Increasing the transaction throughput of Cardano
Diffusion pipelining - scheduled for this summer - will increase the budget for block propagation and validation times, allowing for larger blocks and increased transaction throughput. Here’s a technical research perspective. (Along with an introduction to AV, its even more performant sibling…)
21 March 2022 10 mins read
The recent enabling of smart contracts on Cardano has led to a significant increase in user activity. Simultaneously, average transaction sizes grew due to code-carrying script transactions. With the first decentralized-finance (DeFi) applications now deployed on the Cardano ecosystem, and more on the way, we expect this trend to continue. To keep up with this elevated demand, the system’s current transaction throughput must be increased.
An obvious approach to increase transaction throughput is to increase the block-size limit to fit more transactions per block. Block size has already been increased by 25% this year—from 64kB to its current 80kB, and we anticipate further increases. However, there is a limit on how large a block can be securely maintained by a ledger-consensus protocol if the block production rate is to be kept at the current level. To achieve high throughput without compromising the security of the system, additional measures are required. To understand why, we need to take a closer look at how ledger consensus works in general:
Ledger consensus protocols are characterized by two time parameters:
- Δp, the maximal network delay for a new block to reach (e.g.) 95% of the network, and
- Δb, the (expected) time between the generation of two new blocks
In typical protocols, to argue consistency for consensus, the propagation of a prior block must finish before the next block is generated—at least most of the time. Thus, Δb is chosen to be somewhat larger than Δp. In Cardano, we have Δp=5s (seconds) and Δb=20s.
Now, how much data can be transported by a block under these conditions? To see this, we need to examine in more detail what exactly has to be achieved within Δp.
Figure 1. Block network diffusion and validation within the Δp=5s budget
Consider the above Figure 1 depicting in a simplified way, how block propagation works in the network. The block producer sends their new block header to Peer 1 (white h-box), occupying both nodes’ network links during the time span indicated by the white h-box. Peer 1 then validates the header (involving local computation during the time span indicated by the gray hv-box). If the header is valid, i.e. the header proves eligible block leadership, etc., the block body is downloaded by Peer 1 (white b-box), again occupying both nodes’ network links. Finally, Peer 1 validates the block body (gray bv-box), and, only if the block body is also valid, Peer 1 is ready to propagate the block to other peers along the lines of what was just described.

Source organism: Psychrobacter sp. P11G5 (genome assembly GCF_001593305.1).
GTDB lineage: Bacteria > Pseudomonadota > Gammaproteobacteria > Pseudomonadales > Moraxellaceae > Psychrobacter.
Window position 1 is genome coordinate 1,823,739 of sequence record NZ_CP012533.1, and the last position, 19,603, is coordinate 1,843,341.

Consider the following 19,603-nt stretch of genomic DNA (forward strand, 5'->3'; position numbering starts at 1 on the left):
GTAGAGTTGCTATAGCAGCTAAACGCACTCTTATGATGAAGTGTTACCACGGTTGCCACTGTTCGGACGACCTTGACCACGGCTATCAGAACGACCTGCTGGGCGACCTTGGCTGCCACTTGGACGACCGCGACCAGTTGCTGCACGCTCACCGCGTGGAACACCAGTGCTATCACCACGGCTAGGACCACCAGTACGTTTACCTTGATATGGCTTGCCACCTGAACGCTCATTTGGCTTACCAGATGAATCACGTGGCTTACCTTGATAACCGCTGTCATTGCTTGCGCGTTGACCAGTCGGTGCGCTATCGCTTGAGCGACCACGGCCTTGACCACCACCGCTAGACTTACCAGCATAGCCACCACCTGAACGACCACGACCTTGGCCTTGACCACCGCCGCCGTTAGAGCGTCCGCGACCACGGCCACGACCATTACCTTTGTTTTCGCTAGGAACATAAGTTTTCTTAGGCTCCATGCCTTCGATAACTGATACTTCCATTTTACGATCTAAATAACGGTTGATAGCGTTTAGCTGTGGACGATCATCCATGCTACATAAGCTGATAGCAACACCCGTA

An unfortunate side effect of this mode of operation is that a single node’s CPU and network link is only utilized during a small fraction of Δp=5s while remaining (mostly) idle during the rest of the (expected) Δb=20s.
Concretely, the amount of data we can fit into a block is determined by the peer-to-peer network delay of the block and the required validation time. Both grow roughly linearly in the size of the block—times the maximal number of hops required to reach 95% of all nodes. Measurements show that, to guarantee network propagation within Δp=5s, the block size should not exceed 2 MB. Accounting for computationally intense scripts, validation time may even impose a much lower limit.
The good news is that, within these constraints, transaction throughput can be exceeded by applying changes to the peer-to-peer network and/or consensus layers. We explain these techniques below.
Reconsidering Figure 1, we see that all nodes’ actions are performed in strict sequence, and thus Δp needs to fit the time required by a single node multiplied by the number of hops in the peer-to-peer path. We observe that, while this is necessary for network transmission, it is not for block validation.